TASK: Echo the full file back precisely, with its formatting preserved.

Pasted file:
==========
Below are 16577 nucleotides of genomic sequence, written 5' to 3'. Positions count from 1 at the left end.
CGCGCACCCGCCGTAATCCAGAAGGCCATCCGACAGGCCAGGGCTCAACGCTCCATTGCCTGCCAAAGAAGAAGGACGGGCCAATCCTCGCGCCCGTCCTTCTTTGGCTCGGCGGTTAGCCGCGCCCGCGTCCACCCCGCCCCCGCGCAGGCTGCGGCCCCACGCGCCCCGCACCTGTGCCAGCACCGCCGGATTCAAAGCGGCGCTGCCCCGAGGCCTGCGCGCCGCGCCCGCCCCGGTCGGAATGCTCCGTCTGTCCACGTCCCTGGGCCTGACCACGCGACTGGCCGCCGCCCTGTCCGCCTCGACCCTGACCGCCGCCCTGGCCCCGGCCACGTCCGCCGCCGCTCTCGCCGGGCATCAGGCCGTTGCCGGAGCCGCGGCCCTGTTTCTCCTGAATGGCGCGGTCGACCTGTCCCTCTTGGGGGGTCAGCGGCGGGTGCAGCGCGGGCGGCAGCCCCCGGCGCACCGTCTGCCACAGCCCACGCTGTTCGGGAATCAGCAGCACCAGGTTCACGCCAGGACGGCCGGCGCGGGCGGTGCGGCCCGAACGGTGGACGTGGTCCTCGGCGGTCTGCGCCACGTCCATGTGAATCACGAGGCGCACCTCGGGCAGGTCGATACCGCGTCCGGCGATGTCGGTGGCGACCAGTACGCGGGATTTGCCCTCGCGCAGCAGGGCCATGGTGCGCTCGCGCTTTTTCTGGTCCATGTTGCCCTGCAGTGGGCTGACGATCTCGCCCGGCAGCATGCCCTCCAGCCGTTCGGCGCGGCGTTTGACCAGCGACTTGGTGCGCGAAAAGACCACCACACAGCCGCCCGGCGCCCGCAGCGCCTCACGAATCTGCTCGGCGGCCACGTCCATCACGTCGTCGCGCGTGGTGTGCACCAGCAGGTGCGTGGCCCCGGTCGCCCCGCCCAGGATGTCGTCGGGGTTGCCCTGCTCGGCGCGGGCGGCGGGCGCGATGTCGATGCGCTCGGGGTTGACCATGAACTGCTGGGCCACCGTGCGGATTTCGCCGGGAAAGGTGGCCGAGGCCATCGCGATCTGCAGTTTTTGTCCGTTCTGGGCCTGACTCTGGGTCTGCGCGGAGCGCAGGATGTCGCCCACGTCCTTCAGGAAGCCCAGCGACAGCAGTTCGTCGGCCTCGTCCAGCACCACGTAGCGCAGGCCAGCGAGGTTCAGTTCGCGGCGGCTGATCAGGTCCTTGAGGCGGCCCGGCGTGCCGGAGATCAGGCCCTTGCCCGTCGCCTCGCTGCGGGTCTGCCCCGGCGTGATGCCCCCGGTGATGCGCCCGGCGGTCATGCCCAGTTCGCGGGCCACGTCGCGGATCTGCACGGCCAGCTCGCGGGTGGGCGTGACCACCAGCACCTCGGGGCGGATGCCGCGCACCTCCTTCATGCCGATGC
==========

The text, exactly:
Below are 16577 nucleotides of genomic sequence, written 5' to 3'. Positions count from 1 at the left end.
CGCGCACCCGCCGTAATCCAGAAGGCCATCCGACAGGCCAGGGCTCAACGCTCCATTGCCTGCCAAAGAAGAAGGACGGGCCAATCCTCGCGCCCGTCCTTCTTTGGCTCGGCGGTTAGCCGCGCCCGCGTCCACCCCGCCCCCGCGCAGGCTGCGGCCCCACGCGCCCCGCACCTGTGCCAGCACCGCCGGATTCAAAGCGGCGCTGCCCCGAGGCCTGCGCGCCGCGCCCGCCCCGGTCGGAATGCTCCGTCTGTCCACGTCCCTGGGCCTGACCACGCGACTGGCCGCCGCCCTGTCCGCCTCGACCCTGACCGCCGCCCTGGCCCCGGCCACGTCCGCCGCCGCTCTCGCCGGGCATCAGGCCGTTGCCGGAGCCGCGGCCCTGTTTCTCCTGAATGGCGCGGTCGACCTGTCCCTCTTGGGGGGTCAGCGGCGGGTGCAGCGCGGGCGGCAGCCCCCGGCGCACCGTCTGCCACAGCCCACGCTGTTCGGGAATCAGCAGCACCAGGTTCACGCCAGGACGGCCGGCGCGGGCGGTGCGGCCCGAACGGTGGACGTGGTCCTCGGCGGTCTGCGCCACGTCCATGTGAATCACGAGGCGCACCTCGGGCAGGTCGATACCGCGTCCGGCGATGTCGGTGGCGACCAGTACGCGGGATTTGCCCTCGCGCAGCAGGGCCATGGTGCGCTCGCGCTTTTTCTGGTCCATGTTGCCCTGCAGTGGGCTGACGATCTCGCCCGGCAGCATGCCCTCCAGCCGTTCGGCGCGGCGTTTGACCAGCGACTTGGTGCGCGAAAAGACCACCACACAGCCGCCCGGCGCCCGCAGCGCCTCACGAATCTGCTCGGCGGCCACGTCCATCACGTCGTCGCGCGTGGTGTGCACCAGCAGGTGCGTGGCCCCGGTCGCCCCGCCCAGGATGTCGTCGGGGTTGCCCTGCTCGGCGCGGGCGGCGGGCGCGATGTCGATGCGCTCGGGGTTGACCATGAACTGCTGGGCCACCGTGCGGATTTCGCCGGGAAAGGTGGCCGAGGCCATCGCGATCTGCAGTTTTTGTCCGTTCTGGGCCTGACTCTGGGTCTGCGCGGAGCGCAGGATGTCGCCCACGTCCTTCAGGAAGCCCAGCGACAGCAGTTCGTCGGCCTCGTCCAGCACCACGTAGCGCAGGCCAGCGAGGTTCAGTTCGCGGCGGCTGATCAGGTCCTTGAGGCGGCCCGGCGTGCCGGAGATCAGGCCCTTGCCCGTCGCCTCGCTGCGGGTCTGCCCCGGCGTGATGCCCCCGGTGATGCGCCCGGCGGTCATGCCCAGTTCGCGGGCCACGTCGCGGATCTGCACGGCCAGCTCGCGGGTGGGCGTGACCACCAGCACCTCGGGGCGGATGCCGCGCACCTCCTTCATGCCGATGC